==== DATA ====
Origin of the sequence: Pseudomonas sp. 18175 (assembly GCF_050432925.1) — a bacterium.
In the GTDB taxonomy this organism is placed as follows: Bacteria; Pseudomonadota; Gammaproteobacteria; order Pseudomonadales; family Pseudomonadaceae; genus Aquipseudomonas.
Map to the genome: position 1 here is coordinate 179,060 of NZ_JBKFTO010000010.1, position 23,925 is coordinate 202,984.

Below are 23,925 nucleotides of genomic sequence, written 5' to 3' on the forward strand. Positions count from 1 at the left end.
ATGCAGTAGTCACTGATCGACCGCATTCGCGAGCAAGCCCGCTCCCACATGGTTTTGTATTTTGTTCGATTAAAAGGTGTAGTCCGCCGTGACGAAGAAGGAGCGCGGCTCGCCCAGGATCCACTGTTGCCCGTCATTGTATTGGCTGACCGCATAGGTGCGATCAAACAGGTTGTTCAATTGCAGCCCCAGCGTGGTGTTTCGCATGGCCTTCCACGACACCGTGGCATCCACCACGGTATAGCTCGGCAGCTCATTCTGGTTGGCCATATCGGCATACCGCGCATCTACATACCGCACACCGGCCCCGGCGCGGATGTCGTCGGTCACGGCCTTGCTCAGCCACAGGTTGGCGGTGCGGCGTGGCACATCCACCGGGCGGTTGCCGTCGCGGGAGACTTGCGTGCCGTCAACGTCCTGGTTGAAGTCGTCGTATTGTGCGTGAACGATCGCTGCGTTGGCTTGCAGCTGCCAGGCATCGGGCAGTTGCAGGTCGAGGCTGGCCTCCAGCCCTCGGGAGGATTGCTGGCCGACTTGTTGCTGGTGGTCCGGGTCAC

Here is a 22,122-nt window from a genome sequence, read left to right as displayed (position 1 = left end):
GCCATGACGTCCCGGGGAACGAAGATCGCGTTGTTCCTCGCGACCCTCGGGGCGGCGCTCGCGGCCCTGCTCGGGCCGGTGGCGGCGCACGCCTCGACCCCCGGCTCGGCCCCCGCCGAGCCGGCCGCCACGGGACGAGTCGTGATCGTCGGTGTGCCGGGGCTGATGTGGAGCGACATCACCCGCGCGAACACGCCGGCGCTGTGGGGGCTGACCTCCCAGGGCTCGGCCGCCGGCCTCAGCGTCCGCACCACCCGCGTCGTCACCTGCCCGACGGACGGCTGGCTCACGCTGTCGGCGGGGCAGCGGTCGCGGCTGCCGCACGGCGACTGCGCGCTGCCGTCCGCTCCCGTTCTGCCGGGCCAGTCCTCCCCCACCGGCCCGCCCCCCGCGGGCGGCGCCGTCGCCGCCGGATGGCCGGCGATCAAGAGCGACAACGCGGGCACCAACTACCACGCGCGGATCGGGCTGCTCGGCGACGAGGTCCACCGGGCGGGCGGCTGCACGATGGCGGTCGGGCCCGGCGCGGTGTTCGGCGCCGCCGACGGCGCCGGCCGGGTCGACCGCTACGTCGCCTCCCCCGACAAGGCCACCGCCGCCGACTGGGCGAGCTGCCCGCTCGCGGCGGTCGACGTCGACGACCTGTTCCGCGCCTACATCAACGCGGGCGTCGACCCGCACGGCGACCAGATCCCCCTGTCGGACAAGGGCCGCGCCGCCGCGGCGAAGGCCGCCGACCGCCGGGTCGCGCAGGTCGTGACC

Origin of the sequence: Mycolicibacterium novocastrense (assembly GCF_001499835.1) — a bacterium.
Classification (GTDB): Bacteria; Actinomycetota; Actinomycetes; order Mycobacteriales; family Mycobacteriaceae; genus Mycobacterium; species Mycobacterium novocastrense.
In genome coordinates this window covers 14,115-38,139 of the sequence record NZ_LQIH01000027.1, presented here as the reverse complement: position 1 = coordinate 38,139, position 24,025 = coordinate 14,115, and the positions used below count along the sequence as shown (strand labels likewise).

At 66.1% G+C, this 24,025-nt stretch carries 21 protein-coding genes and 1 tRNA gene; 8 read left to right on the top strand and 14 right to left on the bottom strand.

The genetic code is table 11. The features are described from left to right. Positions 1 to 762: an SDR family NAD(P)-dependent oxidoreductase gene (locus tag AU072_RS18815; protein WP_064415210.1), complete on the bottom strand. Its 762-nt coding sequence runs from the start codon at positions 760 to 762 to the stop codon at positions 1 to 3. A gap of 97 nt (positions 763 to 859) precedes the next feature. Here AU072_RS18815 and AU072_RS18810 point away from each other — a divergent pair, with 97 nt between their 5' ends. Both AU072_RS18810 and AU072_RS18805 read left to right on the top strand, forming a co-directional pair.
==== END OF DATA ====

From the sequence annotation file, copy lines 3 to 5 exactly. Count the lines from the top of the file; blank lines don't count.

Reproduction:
Map to the genome: position 1 here is coordinate 179,060 of NZ_JBKFTO010000010.1, position 23,925 is coordinate 202,984.

Below are 23,925 nucleotides of genomic sequence, written 5' to 3' on the forward strand. Positions count from 1 at the left end.
ATGCAGTAGTCACTGATCGACCGCATTCGCGAGCAAGCCCGCTCCCACATGGTTTTGTATTTTGTTCGATTAAAAGGTGTAGTCCGCCGTGACGAAGAAGGAGCGCGGCTCGCCCAGGATCCACTGTTGCCCGTCATTGTATTGGCTGACCGCATAGGTGCGATCAAACAGGTTGTTCAATTGCAGCCCCAGCGTGGTGTTTCGCATGGCCTTCCACGACACCGTGGCATCCACCACGGTATAGCTCGGCAGCTCATTCTGGTTGGCCATATCGGCATACCGCGCATCTACATACCGCACACCGGCCCCGGCGCGGATGTCGTCGGTCACGGCCTTGCTCAGCCACAGGTTGGCGGTGCGGCGTGGCACATCCACCGGGCGGTTGCCGTCGCGGGAGACTTGCGTGCCGTCAACGTCCTGGTTGAAGTCGTCGTATTGTGCGTGAACGATCGCTGCGTTGGCTTGCAGCTGCCAGGCATCGGGCAGTTGCAGGTCGAGGCTGGCCTCCAGCCCTCGGGAGGATTGCTGGCCGACTTGTTGCTGGTGGTCCGGGTCAC